“My grandson attends your cheder,” the stranger said as they waited to disembark. “It’s been six years now. I often receive letters from you asking me to contribute, but I’ve never actually done so. Shall I tell you why?”

Rabbi S recognized the gentleman’s grandson’s name immediately. He knew the grandfather to be a very wealthy person. He had always been disappointed at the lack of response to his repeated letters. If wealthy grandparents refuse to support their grandchildren’s schools, who would? At some point, though, he had stopped placing his trust in man. It is a privilege to give. Not everyone merits that privilege.

“I’ll tell you why,” the gentleman went on. “I never contribute blindly. I work hard for my money and baruch Hashem, I do well. But I don’t like to give it away to people looking for an easy ride. You might not agree with my approach, I know,” he added at the sight of Rabbi S’s face, “but that’s the way I feel.”

“When I received your first letter, I wanted to contribute,” the wealthy grandparent continued. “After all, my grandson attends your cheder. I felt I owed you a debt of gratitude. I made some inquiries and was told that you often fly abroad. Someone mentioned that you fly business class. That didn’t sit well with me. Do you understand? I can afford to fly

business class but I don’t because I feel it’s a waste of money. The idea that the principal of a cheder would take money I contributed and fritter it away on an expensive airline ticket irked me terribly. That’s why I didn’t contribute and that’s why I completely ignored your letters whenever I received them.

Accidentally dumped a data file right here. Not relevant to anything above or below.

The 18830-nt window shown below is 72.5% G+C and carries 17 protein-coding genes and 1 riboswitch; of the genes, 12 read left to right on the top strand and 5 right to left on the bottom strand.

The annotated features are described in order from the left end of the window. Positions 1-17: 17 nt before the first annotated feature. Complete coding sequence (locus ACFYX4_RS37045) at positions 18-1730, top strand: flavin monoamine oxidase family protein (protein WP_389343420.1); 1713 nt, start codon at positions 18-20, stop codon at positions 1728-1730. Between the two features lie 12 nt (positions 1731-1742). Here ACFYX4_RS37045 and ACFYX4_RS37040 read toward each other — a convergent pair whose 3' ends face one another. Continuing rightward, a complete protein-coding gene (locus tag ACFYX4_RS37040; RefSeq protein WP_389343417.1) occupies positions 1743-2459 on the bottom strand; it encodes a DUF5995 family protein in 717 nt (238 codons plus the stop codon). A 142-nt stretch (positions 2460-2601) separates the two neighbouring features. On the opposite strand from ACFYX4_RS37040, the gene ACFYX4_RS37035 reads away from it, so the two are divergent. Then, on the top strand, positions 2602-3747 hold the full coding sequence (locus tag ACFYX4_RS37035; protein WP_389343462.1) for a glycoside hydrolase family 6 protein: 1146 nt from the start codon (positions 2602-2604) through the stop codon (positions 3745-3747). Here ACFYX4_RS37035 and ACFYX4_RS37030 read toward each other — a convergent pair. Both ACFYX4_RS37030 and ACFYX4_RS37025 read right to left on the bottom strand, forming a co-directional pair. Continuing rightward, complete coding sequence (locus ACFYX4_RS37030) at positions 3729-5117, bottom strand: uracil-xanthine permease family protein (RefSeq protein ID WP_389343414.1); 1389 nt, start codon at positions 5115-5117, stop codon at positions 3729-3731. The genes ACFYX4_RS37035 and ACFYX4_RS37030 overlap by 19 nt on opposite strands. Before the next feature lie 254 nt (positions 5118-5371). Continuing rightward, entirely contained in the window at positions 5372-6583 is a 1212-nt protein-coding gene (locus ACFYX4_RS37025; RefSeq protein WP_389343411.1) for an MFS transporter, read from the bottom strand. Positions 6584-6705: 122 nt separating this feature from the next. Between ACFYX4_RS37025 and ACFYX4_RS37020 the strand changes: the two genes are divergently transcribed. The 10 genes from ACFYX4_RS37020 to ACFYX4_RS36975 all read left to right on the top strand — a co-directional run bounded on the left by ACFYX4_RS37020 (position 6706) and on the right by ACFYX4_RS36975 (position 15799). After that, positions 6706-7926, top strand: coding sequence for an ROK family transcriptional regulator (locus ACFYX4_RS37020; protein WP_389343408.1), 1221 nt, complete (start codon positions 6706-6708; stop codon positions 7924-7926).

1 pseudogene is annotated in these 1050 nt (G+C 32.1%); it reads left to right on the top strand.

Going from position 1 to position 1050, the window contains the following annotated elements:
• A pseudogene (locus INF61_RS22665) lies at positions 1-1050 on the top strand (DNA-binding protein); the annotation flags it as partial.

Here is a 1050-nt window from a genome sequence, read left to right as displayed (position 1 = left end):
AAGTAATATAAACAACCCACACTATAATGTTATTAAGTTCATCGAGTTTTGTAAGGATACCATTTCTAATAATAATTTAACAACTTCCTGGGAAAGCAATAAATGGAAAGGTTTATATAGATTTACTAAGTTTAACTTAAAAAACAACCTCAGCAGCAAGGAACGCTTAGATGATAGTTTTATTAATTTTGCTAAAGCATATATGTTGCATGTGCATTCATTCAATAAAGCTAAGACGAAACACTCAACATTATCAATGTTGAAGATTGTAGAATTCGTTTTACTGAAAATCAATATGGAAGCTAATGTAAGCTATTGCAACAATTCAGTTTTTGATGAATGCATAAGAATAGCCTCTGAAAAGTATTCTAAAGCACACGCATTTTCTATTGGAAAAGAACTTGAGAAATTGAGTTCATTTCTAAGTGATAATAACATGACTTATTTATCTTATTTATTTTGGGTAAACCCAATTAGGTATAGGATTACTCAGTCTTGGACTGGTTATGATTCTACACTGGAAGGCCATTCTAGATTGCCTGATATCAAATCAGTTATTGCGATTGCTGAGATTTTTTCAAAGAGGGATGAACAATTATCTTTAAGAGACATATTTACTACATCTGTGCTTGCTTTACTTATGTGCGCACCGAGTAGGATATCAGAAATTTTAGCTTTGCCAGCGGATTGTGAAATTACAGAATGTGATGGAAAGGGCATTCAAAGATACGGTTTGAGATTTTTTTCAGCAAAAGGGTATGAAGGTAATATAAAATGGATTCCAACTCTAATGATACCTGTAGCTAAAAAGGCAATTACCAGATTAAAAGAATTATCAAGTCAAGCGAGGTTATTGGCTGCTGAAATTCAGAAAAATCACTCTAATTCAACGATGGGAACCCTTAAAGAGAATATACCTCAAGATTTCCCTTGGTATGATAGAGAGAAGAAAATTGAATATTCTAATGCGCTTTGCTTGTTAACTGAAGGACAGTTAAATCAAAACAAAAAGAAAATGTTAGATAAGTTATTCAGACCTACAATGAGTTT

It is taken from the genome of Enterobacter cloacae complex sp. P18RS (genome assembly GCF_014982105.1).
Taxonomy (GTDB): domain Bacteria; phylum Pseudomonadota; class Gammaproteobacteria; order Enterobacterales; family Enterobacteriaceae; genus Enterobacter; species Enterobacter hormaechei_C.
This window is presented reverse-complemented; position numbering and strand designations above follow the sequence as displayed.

“But now,” the man went on, pausing for a moment to build suspense, “I see that what I heard is not true. You fly economy class. My grandson has been attending your cheder for six years: I want to give you a donation for all those years right now.” He withdrew a checkbook and an elegant pen and quickly filled out a check. He tore out the check and stuck it into Rabbi S’s hand.

“My grandson’s very pleased,” he concluded. “Thank you very much and best wishes for continued success.” And with that, he was gone, not waiting for a thank-you of any sort.

Rabbi S stood there, check in hand. He was afraid to open it. How much was it for? A hundred and eighty dollars, as befit a wealthy but frugal businessman who never flew business class even though he could well afford it? A thousand eight hundred, because after all, this was a donation for six years? Eighteen thousand, because that was what he was hoping for? How much?